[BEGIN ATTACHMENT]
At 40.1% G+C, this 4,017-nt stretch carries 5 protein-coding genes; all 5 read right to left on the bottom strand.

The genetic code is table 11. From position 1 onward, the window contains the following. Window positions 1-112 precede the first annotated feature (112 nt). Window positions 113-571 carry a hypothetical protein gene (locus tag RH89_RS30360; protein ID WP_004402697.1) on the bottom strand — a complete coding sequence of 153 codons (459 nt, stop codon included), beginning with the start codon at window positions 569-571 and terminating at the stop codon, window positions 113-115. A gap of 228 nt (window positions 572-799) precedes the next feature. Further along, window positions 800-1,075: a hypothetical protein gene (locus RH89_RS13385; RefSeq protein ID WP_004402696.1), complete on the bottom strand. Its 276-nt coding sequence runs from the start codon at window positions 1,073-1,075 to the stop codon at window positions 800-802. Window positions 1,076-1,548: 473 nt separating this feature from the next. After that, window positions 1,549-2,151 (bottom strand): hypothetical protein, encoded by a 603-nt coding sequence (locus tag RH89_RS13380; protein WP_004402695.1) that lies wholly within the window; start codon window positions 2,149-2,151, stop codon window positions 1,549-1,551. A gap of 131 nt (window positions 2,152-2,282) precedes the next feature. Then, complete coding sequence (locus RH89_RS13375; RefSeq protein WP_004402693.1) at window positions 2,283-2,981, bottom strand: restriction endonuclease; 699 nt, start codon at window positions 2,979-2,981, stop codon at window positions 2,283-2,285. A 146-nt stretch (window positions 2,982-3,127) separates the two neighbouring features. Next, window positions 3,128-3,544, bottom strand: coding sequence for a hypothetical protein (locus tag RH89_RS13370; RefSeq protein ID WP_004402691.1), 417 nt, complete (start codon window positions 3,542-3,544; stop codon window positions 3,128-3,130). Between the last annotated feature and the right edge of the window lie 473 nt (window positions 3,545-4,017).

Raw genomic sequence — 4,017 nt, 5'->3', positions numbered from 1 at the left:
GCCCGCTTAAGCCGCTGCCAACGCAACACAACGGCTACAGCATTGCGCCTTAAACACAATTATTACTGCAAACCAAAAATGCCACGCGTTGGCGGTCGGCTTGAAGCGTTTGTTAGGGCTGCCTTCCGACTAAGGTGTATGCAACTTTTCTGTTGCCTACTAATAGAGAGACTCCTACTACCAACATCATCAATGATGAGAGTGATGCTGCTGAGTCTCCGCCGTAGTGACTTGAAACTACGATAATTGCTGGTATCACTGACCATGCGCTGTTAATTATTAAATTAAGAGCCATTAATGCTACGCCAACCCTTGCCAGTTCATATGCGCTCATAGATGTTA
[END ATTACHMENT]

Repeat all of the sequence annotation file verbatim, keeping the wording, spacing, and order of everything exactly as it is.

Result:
At 40.1% G+C, this 4,017-nt stretch carries 5 protein-coding genes; all 5 read right to left on the bottom strand.

The genetic code is table 11. From position 1 onward, the window contains the following. Window positions 1-112 precede the first annotated feature (112 nt). Window positions 113-571 carry a hypothetical protein gene (locus tag RH89_RS30360; protein ID WP_004402697.1) on the bottom strand — a complete coding sequence of 153 codons (459 nt, stop codon included), beginning with the start codon at window positions 569-571 and terminating at the stop codon, window positions 113-115. A gap of 228 nt (window positions 572-799) precedes the next feature. Further along, window positions 800-1,075: a hypothetical protein gene (locus RH89_RS13385; RefSeq protein ID WP_004402696.1), complete on the bottom strand. Its 276-nt coding sequence runs from the start codon at window positions 1,073-1,075 to the stop codon at window positions 800-802. Window positions 1,076-1,548: 473 nt separating this feature from the next. After that, window positions 1,549-2,151 (bottom strand): hypothetical protein, encoded by a 603-nt coding sequence (locus tag RH89_RS13380; protein WP_004402695.1) that lies wholly within the window; start codon window positions 2,149-2,151, stop codon window positions 1,549-1,551. A gap of 131 nt (window positions 2,152-2,282) precedes the next feature. Then, complete coding sequence (locus RH89_RS13375; RefSeq protein WP_004402693.1) at window positions 2,283-2,981, bottom strand: restriction endonuclease; 699 nt, start codon at window positions 2,979-2,981, stop codon at window positions 2,283-2,285. A 146-nt stretch (window positions 2,982-3,127) separates the two neighbouring features. Next, window positions 3,128-3,544, bottom strand: coding sequence for a hypothetical protein (locus tag RH89_RS13370; RefSeq protein ID WP_004402691.1), 417 nt, complete (start codon window positions 3,542-3,544; stop codon window positions 3,128-3,130). Between the last annotated feature and the right edge of the window lie 473 nt (window positions 3,545-4,017).

Raw genomic sequence — 4,017 nt, 5'->3', positions numbered from 1 at the left:
GCCCGCTTAAGCCGCTGCCAACGCAACACAACGGCTACAGCATTGCGCCTTAAACACAATTATTACTGCAAACCAAAAATGCCACGCGTTGGCGGTCGGCTTGAAGCGTTTGTTAGGGCTGCCTTCCGACTAAGGTGTATGCAACTTTTCTGTTGCCTACTAATAGAGAGACTCCTACTACCAACATCATCAATGATGAGAGTGATGCTGCTGAGTCTCCGCCGTAGTGACTTGAAACTACGATAATTGCTGGTATCACTGACCATGCGCTGTTAATTATTAAATTAAGAGCCATTAATGCTACGCCAACCCTTGCCAGTTCATATGCGCTCATAGATGTTA